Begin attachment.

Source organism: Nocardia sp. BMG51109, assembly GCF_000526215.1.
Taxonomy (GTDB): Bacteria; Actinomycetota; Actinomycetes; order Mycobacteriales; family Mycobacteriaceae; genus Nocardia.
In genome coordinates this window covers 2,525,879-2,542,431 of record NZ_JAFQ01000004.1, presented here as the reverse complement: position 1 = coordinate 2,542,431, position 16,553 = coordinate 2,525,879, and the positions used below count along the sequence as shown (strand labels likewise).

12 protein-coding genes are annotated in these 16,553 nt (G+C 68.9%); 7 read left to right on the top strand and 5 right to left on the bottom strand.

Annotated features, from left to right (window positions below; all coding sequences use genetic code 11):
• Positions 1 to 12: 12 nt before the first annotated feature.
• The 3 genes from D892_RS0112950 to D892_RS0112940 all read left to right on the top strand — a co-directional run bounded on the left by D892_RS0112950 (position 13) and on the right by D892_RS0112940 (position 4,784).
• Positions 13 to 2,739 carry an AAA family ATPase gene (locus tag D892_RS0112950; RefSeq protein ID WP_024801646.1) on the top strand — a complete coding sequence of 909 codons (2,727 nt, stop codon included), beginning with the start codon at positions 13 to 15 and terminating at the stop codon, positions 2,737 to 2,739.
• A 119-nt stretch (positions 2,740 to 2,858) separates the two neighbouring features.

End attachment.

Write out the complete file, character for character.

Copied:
Source organism: Nocardia sp. BMG51109, assembly GCF_000526215.1.
Taxonomy (GTDB): Bacteria; Actinomycetota; Actinomycetes; order Mycobacteriales; family Mycobacteriaceae; genus Nocardia.
In genome coordinates this window covers 2,525,879-2,542,431 of record NZ_JAFQ01000004.1, presented here as the reverse complement: position 1 = coordinate 2,542,431, position 16,553 = coordinate 2,525,879, and the positions used below count along the sequence as shown (strand labels likewise).

12 protein-coding genes are annotated in these 16,553 nt (G+C 68.9%); 7 read left to right on the top strand and 5 right to left on the bottom strand.

Annotated features, from left to right (window positions below; all coding sequences use genetic code 11):
• Positions 1 to 12: 12 nt before the first annotated feature.
• The 3 genes from D892_RS0112950 to D892_RS0112940 all read left to right on the top strand — a co-directional run bounded on the left by D892_RS0112950 (position 13) and on the right by D892_RS0112940 (position 4,784).
• Positions 13 to 2,739 carry an AAA family ATPase gene (locus tag D892_RS0112950; RefSeq protein ID WP_024801646.1) on the top strand — a complete coding sequence of 909 codons (2,727 nt, stop codon included), beginning with the start codon at positions 13 to 15 and terminating at the stop codon, positions 2,737 to 2,739.
• A 119-nt stretch (positions 2,740 to 2,858) separates the two neighbouring features.